In the morning (afternoon?) we took Tim to Amoeba for the first time. Watching him was like watching Augustus Gloop in Willy Wonka's chocolate factory. Perhaps showing him the Criterion section was a little bit of an overkill; I think he may have had an embolism. We then went to Sutro Baths and tottered about on the ruins of the old bathhouse, slopped through mud in the cave to the cliffs beyond and took goofy pictures of each other; and drove to Point Bonita to see the rickety old Lemony-Snickett-style lighthouse, which was closed, but we did make friends with a gopher. You take the good with the bad. After Indian food for lunch and burritos for dinner we drove to Oakland to see Danielle and Katie and Jamie at Fenton's, and to even be graced by the presence of the ever more elusive Jonathan Snowden. Fenton's recalls memories of orange sherbet with Zach when I was a little kid and surprise parties in high school; I hadn't been there in two or three years.

The drive down Highway 1 on the coast the next day was astonishingly beautiful. We had lunch at a (unexpectedly expensive) restaurant at the top of Big Sur and stopped and took photos galore every chance we got. The weather held up surprisingly well; it only rained until we got through Santa Cruz. We found a beachful of elephant seals just past Big Sur, and of course took lots of pictures them. They were so big and furry, and they all had babies, who were small and black and wet-looking. I want one for my birthday. We only got lost once (in San Luis Obispo, where we accidentally "followed the highway" into a train station parking lot, go figure) and, after a couple good rounds of The Movie Game, made it into LA around 10:00, just in time to ambush Steve at work at the LA branch of Amoeba.

New Year's Eve Day was spent doing nothing particularly of note. We went grocery shopping for dinner and hunted down a boxed set of karaoke music to use in Jack's brand new karaoke machine (courtesy of Tim and yours truly for Christmas). Will joined us and when Steve got off work we had a makeshift "Christmas morning" to exchange gifts under Steve's Christmas tree. Jack and I made Steve a stocking because he didn't get to go home for the holidays, and Jack brought coal made out of sugar all the way from Spain just for Steve.

New Year's dinner consisted of, in true post-graduate-poor fashion, green beans, scalloped potatoes, and bacon. Ellen came over and we made up a drinking game to How the Grinch Stole Christmas, in which one drinks every time the word "who" is said. That was about all any of us needed to feel up for karaoke and competitive Dance Dance Revolution, which is what we did for the rest of the night, stopping only briefly for the Times Square ball-dropping and toasts at midnight. Arielle came by and we generally made fools of ourselves, including over-the-phone fools to the likes of Carol and Kate and Lyssa, until the wee hours of the morn. It was easily my best New Year's ever, especially considering how last-minute and scrambly the night usually is with my Lick friends. I only hope that starting the year in such a grand fashion will have some bearing on the quality of the year to come.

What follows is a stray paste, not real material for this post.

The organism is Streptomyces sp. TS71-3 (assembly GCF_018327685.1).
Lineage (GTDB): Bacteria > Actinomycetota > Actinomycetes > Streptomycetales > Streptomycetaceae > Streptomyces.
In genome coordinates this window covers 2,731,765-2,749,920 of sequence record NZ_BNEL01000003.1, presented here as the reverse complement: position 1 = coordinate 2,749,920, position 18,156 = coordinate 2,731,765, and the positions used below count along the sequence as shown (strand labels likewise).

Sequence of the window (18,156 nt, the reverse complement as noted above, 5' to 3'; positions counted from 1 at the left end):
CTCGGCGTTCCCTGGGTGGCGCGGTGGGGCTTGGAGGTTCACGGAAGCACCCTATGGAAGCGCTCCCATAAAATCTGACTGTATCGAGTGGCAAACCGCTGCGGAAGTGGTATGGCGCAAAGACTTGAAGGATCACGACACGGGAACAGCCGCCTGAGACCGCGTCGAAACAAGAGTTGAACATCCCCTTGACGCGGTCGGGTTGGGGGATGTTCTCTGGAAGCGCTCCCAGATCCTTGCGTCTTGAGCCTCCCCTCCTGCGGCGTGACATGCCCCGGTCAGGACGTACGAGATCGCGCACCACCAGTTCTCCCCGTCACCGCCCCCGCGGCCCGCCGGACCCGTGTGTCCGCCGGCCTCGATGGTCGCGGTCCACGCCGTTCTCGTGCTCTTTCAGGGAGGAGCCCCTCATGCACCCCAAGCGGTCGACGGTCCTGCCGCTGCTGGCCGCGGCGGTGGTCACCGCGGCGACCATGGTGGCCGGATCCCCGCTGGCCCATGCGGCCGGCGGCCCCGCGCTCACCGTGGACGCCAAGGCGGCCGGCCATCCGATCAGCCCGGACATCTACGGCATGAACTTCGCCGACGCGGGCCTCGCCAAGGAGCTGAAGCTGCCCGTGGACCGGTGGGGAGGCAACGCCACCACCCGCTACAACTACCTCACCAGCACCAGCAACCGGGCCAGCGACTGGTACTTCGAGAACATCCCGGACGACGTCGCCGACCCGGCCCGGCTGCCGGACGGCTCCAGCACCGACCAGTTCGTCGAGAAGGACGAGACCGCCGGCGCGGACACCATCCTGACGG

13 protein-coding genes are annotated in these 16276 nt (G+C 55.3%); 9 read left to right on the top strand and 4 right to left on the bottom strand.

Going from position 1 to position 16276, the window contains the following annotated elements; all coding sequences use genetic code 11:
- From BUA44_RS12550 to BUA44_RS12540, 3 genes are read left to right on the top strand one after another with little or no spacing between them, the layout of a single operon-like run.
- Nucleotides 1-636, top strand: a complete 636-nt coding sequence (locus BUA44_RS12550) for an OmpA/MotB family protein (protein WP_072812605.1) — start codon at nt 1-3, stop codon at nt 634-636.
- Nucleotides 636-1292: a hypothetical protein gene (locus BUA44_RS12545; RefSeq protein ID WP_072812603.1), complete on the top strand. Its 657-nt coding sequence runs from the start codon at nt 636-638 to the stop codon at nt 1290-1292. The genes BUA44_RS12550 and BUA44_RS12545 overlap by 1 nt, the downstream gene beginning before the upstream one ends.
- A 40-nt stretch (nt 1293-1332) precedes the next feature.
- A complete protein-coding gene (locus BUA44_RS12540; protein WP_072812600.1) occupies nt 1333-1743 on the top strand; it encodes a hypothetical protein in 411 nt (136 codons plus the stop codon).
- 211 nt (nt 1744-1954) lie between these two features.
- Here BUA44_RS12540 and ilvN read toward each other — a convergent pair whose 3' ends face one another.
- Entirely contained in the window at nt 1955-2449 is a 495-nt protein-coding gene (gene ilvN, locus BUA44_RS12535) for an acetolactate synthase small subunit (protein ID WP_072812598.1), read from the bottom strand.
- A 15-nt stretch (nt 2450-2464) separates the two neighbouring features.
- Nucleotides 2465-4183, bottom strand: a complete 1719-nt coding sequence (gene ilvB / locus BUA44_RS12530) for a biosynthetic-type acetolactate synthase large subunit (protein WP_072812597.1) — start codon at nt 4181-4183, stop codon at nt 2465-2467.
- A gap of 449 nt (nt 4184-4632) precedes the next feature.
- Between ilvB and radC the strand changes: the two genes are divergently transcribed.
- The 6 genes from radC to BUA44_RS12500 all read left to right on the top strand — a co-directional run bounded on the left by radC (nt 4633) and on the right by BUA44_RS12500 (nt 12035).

New Year's Day was, not surprisingly, lazy lazy lazy. We tried to see a 2:00 show of Match Point, the new Woody Allen film, but it was sold out, as was the 4:00, so we got tickets to the 8:00 and Tim and I resigned ourselves to driving back to San Francisco under cover of night (and, as it happened, rain). I for one spent New Year's Day lounging about Steve's apartment in my pajamas, alternately napping and watching Home Movies on dvd, and I couldn't have asked for anything better.

Match Point was amazing, but I'm going to have to save the review for my next post, because it's late and I'm tired. The drive back to San Francisco was both the best and worst experience I've ever had on I-5; best because Tim was there to keep me company (and bless his heart for staying awake the whole time), and worst because it was raining and foggy and the grapevine is never my favorite place to be driving, let alone at night. It was hydroplane-central, and we were both a little freaked, but once we got onto the I-5 straightaway it wasn't so bad. Tim and I have very similar tastes in music, so we broke out Kerouac (my ipod) and sung along to all our favorites.

Now everyone is gone and I miss them so much, Jack and Tim and Steve and Will and Arielle and Ellen, and really just the feeling that I have friends to have fun with and do stupid things with. Sure, I have friends here, but they all have jobs that keep them from doing pretty much anything. Granted, I'm going to Evanston in 5 days to see Kevin and help him with a film shoot, and I'll see Jack and Tim and hopefully Matt and Pedro and such as well, but still... it's not the same. I hate that I can easily foresee the next big decision of my life: deciding between moving to LA and being around my friends who have the same interests as me, or staying in the city I love and resigning myself to my friends who I love and adore but don't understand massive parts of my post-college personality. I can just see it sitting there, this dark cloud on the horizon. I'm not good at decisions. I wish everyone would just come to San Francisco, including the film industry, and then I'd be a happy bear.

Happy New Year, everybody.